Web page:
Merl Condit

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Merl Condit
No. 44
Born: (1917-03-21)March 21, 1917
Belle Vernon, Pennsylvania, U.S.
Died: October 18, 1992(1992-10-18) (aged 75)
Career information
Position(s) H-back,
Quarterback
College West Virginia University,
Carnegie Mellon
NFL draft 1940 / Round: 2 / Pick: 15
(by the Cleveland Rams)
Career history
As player
1940 Pittsburgh Steelers
1941–1943 Brooklyn Dodgers
1945 Washington Redskins
1946 Pittsburgh Steelers
Career stats

Merlyn Edwin Condit (March 21, 1917 – October 18, 1992), nicknamed "Merlyn the Magician,"[1] was an American football H-back in the National Football League for the Pittsburgh Steelers, the Washington Redskins, and the Brooklyn Dodgers. He played college football at West Virginia University and Carnegie Mellon University.[1]

Professional career[edit]

The Cleveland Rams selected Condit in the second round of the 1940 NFL Draft, but he never played for them, instead joining Pittsburgh as a rookie in 1940, where he earned a selection to the NFL All-Star Game.[2] Condit next played three seasons for the Brooklyn Dodgers between 1941 and 1943. In 1942 Condit finished second in the league in rushing yards and total yards from scrimmage, and first in yards per carry.[3] He was named to his second All-Star Game and was voted 2nd team All-NFL by the AP, NFL, and NY Daily News.[4]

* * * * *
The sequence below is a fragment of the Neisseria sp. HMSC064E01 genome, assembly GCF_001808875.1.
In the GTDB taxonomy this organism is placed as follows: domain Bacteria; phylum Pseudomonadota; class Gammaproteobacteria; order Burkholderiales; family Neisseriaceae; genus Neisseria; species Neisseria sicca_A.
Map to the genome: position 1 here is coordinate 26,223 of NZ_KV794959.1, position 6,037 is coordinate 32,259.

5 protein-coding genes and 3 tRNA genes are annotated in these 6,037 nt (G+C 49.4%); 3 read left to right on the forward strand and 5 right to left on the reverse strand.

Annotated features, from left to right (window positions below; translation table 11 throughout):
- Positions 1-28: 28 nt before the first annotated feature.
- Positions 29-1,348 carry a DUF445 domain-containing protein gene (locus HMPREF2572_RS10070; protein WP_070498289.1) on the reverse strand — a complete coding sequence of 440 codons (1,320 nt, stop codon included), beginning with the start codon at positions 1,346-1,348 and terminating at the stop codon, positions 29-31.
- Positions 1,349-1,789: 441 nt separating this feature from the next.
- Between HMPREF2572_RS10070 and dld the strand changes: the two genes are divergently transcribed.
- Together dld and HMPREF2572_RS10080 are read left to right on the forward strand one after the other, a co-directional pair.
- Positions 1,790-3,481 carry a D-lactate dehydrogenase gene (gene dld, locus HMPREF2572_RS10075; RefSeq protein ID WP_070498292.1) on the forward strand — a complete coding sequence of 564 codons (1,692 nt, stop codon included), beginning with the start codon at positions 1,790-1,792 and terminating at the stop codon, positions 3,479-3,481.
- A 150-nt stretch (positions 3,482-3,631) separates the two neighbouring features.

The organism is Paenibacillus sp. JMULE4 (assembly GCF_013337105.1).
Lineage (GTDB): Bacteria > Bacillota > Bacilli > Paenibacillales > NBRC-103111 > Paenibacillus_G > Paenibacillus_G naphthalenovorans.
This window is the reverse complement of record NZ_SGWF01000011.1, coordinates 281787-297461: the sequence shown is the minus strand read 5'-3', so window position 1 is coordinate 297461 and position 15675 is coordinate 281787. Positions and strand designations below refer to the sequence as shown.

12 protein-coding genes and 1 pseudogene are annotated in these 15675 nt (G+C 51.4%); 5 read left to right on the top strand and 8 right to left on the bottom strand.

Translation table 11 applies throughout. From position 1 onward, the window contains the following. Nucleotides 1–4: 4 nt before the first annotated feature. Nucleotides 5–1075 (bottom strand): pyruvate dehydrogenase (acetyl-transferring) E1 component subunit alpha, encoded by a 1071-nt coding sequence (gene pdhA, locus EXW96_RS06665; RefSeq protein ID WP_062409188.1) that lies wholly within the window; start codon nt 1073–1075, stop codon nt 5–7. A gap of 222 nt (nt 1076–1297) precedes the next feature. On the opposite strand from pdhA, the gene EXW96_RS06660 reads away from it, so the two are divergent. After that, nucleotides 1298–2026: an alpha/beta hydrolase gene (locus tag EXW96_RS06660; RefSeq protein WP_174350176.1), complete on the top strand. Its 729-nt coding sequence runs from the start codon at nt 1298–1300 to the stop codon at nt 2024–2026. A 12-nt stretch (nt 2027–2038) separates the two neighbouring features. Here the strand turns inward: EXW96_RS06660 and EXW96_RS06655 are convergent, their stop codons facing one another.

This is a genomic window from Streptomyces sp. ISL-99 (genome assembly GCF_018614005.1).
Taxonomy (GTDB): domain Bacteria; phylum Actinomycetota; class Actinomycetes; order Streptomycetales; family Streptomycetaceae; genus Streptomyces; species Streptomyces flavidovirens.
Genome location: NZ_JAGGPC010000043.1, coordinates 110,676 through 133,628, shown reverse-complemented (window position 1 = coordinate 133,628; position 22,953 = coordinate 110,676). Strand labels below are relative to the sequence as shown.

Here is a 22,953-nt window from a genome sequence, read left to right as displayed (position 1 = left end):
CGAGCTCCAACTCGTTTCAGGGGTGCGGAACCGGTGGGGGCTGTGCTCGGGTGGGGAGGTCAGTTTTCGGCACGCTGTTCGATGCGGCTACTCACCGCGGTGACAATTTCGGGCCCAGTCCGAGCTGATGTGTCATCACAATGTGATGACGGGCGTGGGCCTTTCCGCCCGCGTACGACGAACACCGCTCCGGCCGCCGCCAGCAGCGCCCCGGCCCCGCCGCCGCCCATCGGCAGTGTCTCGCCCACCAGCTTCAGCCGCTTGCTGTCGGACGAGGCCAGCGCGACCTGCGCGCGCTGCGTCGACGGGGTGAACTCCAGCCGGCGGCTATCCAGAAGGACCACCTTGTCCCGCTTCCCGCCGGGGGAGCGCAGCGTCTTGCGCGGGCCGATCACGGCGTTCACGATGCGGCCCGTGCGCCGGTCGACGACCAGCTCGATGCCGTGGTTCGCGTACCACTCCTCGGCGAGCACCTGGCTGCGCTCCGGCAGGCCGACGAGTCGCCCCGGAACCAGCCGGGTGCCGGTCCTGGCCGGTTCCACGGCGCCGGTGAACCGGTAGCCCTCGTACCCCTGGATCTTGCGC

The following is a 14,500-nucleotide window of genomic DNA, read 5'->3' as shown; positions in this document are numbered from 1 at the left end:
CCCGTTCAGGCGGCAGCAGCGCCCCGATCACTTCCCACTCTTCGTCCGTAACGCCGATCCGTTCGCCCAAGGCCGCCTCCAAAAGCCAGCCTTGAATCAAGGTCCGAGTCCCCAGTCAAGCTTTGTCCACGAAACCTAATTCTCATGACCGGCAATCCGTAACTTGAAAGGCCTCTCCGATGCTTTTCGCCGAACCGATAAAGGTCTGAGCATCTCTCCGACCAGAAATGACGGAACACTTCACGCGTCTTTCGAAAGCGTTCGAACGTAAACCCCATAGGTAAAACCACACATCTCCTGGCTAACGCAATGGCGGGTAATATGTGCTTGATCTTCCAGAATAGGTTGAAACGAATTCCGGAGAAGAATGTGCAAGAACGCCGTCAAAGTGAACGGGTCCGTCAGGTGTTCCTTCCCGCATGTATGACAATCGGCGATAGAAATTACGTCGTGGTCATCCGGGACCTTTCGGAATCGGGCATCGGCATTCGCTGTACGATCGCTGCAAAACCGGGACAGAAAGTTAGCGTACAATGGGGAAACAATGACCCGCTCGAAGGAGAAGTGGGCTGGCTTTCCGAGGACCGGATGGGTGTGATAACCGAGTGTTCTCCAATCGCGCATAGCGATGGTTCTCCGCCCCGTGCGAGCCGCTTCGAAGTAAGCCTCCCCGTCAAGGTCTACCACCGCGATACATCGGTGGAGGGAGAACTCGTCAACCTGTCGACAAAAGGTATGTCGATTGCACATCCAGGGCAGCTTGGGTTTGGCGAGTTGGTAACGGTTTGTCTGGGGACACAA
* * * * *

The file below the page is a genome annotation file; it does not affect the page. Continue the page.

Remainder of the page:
Condit also contributed to Brooklyn's defense and special teams. He intercepted 10 passes for the Dodgers, kicked 5 field goals and 21 extra points, and served as punter and punt returner during his time with the club.[3]

Condit served in World War II during parts of 1943 and 1944. He returned to the NFL in 1945, playing that year for the Washington Redskins. He finished his career with Pittsburgh in 1946.

References[edit]

  1. ^ a b "Football Historian - Football History, facts, stats, players, history". www.footballhistorian.com. Retrieved 2010-01-04. 
  2. ^ "1940 NFL Pro Bowlers". www.pro-football-reference.com. Retrieved 2010-01-04. 
  3. ^ a b "Merl Condit NFL & AFL Football Statistics". www.pro-football-reference.com. Retrieved 2010-01-04. 
  4. ^ "1942 NFL Pro Bowlers". www.pro-football-reference.com. Retrieved 2010-01-04.